How does an artist work?

Human creativity is at the heart of our development as a species. Animals can be creative too and there have been fascinating research studies on primates, sea mammals, birds, and even insects. These animals have demonstrated the ability to learn and use tools; however, unlike us, an animal cannot imagine itself as another animal or as a human. A parrot doesn’t wake up one day and say, “I’m tired of being a parrot, I think I’ll try to be a rabbit instead.” All areas of human endeavour have been fuelled by our innate ability to think creatively. This unique gift is as much the product of our extended childhood as it is of our big brain and its complex wiring. It is through observation and play that we imagine and explore and the human child has ample time to do this in comparison with infants in the animal kingdom. Our Steiner education is based on creative and imaginative learning methodologies.

An artist has to ‘play’ to create and this is what our IB Visual Arts students do, but they have to play hard. A spark of an idea, maybe just one image, a vista, or a fleeting moment, forms the basis of a journey of exploration. They research and collect visual and written information around that idea. This may involve the work of other artists, conceptual ideas, themes, objects or artefacts. They observe very closely and document their findings, as sketches, diagrams, notes, and saved images. Students then develop their ideas, experimenting with different media and techniques. There are plans and dead ends on this journey, there are successes and failures. There is always risk, for that is what creativity is, an uncertain path that leads to new discoveries. This body of exploratory and development work, called The Production Portfolio, is a visual record of their art practice and accounts for 40% of their final assessment.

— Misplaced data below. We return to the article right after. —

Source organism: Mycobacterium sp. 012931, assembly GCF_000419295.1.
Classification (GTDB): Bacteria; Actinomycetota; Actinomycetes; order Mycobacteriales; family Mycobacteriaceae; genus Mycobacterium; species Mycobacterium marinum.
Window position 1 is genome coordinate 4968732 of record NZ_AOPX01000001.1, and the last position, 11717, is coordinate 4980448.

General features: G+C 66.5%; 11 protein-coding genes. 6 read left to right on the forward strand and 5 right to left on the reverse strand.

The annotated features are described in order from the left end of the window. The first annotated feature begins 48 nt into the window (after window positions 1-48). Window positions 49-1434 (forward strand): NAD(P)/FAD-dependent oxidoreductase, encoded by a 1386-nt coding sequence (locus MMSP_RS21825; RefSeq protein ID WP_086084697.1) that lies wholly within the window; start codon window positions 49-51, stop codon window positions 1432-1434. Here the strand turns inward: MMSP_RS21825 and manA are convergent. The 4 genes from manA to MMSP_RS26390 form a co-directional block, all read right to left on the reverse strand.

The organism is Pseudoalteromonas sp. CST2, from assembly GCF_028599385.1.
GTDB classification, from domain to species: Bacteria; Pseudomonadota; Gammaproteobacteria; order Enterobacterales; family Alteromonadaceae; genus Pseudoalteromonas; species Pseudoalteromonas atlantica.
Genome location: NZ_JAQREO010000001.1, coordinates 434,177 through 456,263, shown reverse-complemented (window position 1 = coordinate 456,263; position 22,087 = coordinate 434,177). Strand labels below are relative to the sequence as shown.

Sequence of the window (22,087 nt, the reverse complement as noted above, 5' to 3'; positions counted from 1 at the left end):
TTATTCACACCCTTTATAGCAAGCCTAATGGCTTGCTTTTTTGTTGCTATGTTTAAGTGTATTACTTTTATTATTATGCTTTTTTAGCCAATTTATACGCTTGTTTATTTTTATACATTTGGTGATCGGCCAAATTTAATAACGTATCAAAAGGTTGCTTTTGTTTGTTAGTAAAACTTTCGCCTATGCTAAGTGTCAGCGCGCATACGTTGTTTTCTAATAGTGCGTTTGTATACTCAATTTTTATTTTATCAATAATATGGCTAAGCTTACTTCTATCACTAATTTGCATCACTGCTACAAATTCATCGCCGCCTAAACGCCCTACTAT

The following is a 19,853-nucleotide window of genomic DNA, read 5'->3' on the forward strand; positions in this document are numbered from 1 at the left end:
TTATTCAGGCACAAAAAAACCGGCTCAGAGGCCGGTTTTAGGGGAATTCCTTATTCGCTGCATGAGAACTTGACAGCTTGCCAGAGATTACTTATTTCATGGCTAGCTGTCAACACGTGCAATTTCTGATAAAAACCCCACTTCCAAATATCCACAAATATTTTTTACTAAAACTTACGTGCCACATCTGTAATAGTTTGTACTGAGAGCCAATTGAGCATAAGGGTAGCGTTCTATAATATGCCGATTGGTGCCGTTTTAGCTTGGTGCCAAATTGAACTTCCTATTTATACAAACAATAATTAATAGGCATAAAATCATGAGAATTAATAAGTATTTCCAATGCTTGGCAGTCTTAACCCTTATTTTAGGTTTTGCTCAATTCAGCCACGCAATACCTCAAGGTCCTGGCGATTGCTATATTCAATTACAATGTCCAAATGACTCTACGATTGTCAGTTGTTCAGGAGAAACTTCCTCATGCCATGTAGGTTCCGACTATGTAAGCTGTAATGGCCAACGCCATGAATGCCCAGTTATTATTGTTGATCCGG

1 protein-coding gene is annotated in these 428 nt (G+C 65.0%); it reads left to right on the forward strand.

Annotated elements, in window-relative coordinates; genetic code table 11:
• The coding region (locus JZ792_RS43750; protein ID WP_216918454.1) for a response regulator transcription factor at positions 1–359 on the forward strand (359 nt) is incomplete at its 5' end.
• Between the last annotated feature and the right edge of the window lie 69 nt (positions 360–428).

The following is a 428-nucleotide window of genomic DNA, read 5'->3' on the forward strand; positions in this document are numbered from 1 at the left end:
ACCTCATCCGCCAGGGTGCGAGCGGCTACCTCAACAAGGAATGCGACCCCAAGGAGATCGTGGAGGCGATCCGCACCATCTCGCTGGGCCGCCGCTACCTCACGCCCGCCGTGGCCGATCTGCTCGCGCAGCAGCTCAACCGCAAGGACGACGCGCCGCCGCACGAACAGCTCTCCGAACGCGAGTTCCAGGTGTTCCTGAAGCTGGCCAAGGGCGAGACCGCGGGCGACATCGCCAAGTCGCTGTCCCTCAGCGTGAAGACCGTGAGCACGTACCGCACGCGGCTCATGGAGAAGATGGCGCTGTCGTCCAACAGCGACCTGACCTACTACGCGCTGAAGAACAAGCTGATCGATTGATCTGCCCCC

The art practice process is how an artist arrives at a finished artwork. Over the two years of their Diploma, our students must produce between seven and ten resolved artworks for their final exhibition. They plan the display of their work to demonstrate the connection to their artistic intentions and support this with their individual curatorial statements. This is what an artist does; share their work with their audience. The exhibition at 40% of their final mark, is the second major external assessment item.

Visual Arts students do not have an examination. They demonstrate their knowledge and understanding of formal visual analysis in their Comparative Study, the remaining 20% of their final grade. For this research work, they select three artworks from at least two artists and discuss the work. After a detailed visual analysis of each work, they also look at the artists’ intentions and influences, the function and purpose of the artworks as well as the cultural context. In conclusion, they demonstrate how these artworks have influenced their own art practice.

This is how our art students work.

Our IB Diploma Art Exhibition will be on public display in late August this year; details will be published shortly.